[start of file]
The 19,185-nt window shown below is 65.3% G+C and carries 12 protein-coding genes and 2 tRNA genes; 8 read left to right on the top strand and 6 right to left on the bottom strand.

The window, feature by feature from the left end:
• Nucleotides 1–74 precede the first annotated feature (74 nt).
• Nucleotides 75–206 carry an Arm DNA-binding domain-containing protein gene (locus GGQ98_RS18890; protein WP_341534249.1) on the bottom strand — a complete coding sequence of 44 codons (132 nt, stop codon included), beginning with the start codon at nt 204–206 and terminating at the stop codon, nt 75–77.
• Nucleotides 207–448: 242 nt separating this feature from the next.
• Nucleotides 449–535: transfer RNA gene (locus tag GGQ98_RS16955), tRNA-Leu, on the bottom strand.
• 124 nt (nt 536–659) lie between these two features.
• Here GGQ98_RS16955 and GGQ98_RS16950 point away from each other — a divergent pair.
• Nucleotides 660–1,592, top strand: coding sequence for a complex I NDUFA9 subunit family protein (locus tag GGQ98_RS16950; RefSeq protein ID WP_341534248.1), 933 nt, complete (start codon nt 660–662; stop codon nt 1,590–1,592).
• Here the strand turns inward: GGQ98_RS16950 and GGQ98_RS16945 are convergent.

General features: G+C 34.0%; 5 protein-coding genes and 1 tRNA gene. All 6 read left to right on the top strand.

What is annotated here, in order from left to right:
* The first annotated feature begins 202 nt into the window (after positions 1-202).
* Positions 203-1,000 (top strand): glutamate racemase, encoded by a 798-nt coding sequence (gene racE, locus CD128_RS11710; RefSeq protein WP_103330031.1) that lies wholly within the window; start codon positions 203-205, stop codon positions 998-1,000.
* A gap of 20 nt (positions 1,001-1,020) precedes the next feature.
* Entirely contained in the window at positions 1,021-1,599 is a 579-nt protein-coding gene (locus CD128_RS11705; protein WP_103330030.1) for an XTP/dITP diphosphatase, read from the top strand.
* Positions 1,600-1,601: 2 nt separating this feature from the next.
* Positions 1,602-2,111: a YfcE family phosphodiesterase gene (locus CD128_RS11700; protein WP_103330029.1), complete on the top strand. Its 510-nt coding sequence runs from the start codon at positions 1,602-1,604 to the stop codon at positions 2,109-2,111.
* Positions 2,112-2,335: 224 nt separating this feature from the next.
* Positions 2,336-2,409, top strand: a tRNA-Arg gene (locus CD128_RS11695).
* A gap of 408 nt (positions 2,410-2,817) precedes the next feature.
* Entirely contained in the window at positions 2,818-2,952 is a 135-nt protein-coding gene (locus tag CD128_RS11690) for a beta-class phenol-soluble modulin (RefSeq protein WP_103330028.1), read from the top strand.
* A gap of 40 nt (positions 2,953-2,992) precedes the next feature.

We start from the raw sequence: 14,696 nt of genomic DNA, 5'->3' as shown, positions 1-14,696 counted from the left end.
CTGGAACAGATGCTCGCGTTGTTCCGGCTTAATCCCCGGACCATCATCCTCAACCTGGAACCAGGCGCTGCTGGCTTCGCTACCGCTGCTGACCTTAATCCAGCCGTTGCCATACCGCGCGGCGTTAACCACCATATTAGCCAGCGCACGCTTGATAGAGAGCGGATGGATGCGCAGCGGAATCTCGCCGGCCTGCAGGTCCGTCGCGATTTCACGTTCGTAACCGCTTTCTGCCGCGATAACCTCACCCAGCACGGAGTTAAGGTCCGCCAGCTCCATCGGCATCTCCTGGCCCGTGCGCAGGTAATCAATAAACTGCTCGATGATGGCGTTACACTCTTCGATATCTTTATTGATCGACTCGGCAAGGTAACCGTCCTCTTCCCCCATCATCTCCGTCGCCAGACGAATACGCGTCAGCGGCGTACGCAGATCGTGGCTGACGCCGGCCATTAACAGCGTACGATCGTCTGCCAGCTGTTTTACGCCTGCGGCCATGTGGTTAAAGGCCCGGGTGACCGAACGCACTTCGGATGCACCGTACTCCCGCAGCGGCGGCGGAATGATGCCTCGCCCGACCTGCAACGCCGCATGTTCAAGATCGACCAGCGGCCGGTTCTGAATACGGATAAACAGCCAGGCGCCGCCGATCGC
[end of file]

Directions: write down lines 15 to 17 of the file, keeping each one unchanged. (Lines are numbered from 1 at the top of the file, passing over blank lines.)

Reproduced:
* A gap of 20 nt (positions 1,001-1,020) precedes the next feature.
* Entirely contained in the window at positions 1,021-1,599 is a 579-nt protein-coding gene (locus CD128_RS11705; protein WP_103330030.1) for an XTP/dITP diphosphatase, read from the top strand.
* Positions 1,600-1,601: 2 nt separating this feature from the next.